Atalanta have in recent years become a permanent fixture in the top-four of Serie A as well as regular representatives for Italy on the European stage, but now find themselves faced with the prospect of falling back down the table as the big boys start to bully their way back into contention for the Champions League places.
Since 2016, Gian Piero Gasperini has led the Bergamaschi into the top four and therefore the Champions League itself, where they went all the way to the quarter-finals in their maiden year – 2019/20. Then, they were 1-0 up against Paris Saint-Germain until the 90th minute, then conceding twice in stoppage time to lose.
The following season ended in a 4-1 defeat to Real Madrid in the last-16 and 2021/22 ended in disappointment after failing to qualify from Group F, thus dropping into the Europa League. Three seasons that have seen Atalanta compete at the very top but go out earlier at each attempt.
Now, La Dea are flying the flag for Serie A on the European stage after Inter and Juventus both tumbled out of the Champions League, though their Serie A position will be cause for concern for Gasperini as the risk of missing out on the Champions League altogether fits the one-step-back each year pattern that La Dea seem to be following.
Currently lying in seventh place – eight points adrift of fourth-placed Juventus – top-four finish could be a bridge too far for Atalanta with eight games left to play, although they do have one in hand on most above them and a relatively easy end to the season, at least domestically.
Granted, they have had more than their fair share of injuries, but giants Juventus and Roma have clawed themselves back into contention for a place in the top-four, no thanks to the large investments that they have made in the form of Dusan Vlahovic and Tammy Abraham respectively, to name but two.
Atalanta themselves, on the other hand, have been relatively quiet in the transfer market and have had to rely on the same bunch of players, using makeshift line-ups throughout the season and now it’s starting to tell, even if the return of top-scorer Duvan Zapata will certainly lift spirits going into the last furlong.
A quarter-final first leg tie against RB Leipzig is next up for Gasperini’s men and that leads one to conclude that it could be their best hope of making it four seasons on the bounce in the Champions League, but of course that means they must win the competition.
Potential semi-final opponents are Rangers and Sporting Braga, both of which – without wanting to be disrespectful – seem like great options, before a potential final against the likes of Barcelona or Lyon in Sevilla, in May.
The choice, if he’s making one, would be for Gasperini to decide which is the most realistic way into the Champions League then, because his team are not purring as in years gone by and a place lost next season could have a knock-on for years to come.
A last Gasp push for Atalanta?
Atalanta have certainly had some bad luck with the number of absentees they have dealt with this season, but are their struggles as simple as that? Is it bad luck, or has Gasperini been found out?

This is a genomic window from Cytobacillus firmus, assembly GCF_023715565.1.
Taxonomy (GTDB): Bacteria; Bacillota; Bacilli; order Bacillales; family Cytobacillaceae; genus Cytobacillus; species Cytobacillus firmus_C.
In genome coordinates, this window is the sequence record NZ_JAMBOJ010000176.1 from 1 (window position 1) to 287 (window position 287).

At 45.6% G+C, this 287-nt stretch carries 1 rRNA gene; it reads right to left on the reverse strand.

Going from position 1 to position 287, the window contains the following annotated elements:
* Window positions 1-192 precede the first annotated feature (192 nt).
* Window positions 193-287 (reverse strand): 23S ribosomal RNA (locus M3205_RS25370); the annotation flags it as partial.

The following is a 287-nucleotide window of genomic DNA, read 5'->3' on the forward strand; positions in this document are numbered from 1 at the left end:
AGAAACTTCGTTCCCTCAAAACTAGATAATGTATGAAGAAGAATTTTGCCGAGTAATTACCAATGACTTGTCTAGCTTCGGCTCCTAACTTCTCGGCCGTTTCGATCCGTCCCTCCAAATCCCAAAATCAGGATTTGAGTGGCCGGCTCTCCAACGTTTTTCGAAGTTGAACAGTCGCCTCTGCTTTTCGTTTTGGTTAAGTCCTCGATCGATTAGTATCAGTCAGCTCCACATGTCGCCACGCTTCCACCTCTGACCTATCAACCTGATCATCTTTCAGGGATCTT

One thing that’s missing is the sheer number of goals that La Dea have become known for, seeing as though they’ve only managed 52 in Serie A this season, up until now. That number was 90 last season, come the season’s end. It was a massively impressive 98 the season before and 77 in 2018/19. They were Serie A’s top-scoring side in each of those campaigns.
Fast, fluid, free-flowing football is the way that Gasperini likes to play, and that in itself is only sustainable with the same group of players for so long. Atalanta then, could be seen as the Liverpool of Italian football with their all-action style and relentless pressing, but even Jurgen Klopp had to put an end to that; he adapted.
Gasperini, however, still wants to play the same way, using the same or similar formations – with three at the back and two wing-backs – regardless of who is available on the day, thus leading to defeats like the one against Cagliari, in Bergamo.
Without wanting to draw too many similarities to Klopp, whose budget is infinitely larger than Gasperini’s, he also used to stick to his guns, until Liverpool started to tire, and reinforcements and tactical tweaks had to be made in order to keep up with Manchester City.
It’s a different ball game but Roma hired Jose Mourinho and paid €40 million for Abraham – which has paid off – and Lazio brought in Maurizio Sarri and his more attractive style of play. Both moves so far proving to be decent for the Rome-based rivals.
AC Milan and Inter did good business while Napoli continue to thrive under Luciano Spalletti. Atalanta though, seem to have become somewhat predictable in their approach, meaning it could well be time for a change.
A managerial change is highly unlikely considering what Gasperini has done, taking La Dea from obscurity and near-relegation to a Champions League quarter-final is only a few years. If Antonio Percassi wants to be at the top, he’s got to splash out and back his man.
There’s only so long something can last at the top without necessary adjustments being made, be those tactical changes, financial investments, or both. Atalanta’s style will naturally lead to a longer casualty list, so those in reserve must be up to scratch, too.
It remains to be seen whether La Dea will make it amongst the best for next season, and if they don’t, it could be tough to wrestle a place back off whoever makes the top-four. Add to that the boost in income that Champions League football would bring to a Juventus, or a Roma – not that they need it – and the task could increase in difficulty tenfold.
If this is terribly unlucky season or the sign of a project having peaked is yet unclear, but should Atalanta want to be the best, they need to beat the best, and if you can’t beat them – by getting by frugally – then you have to join them in adding quality at whatever cost.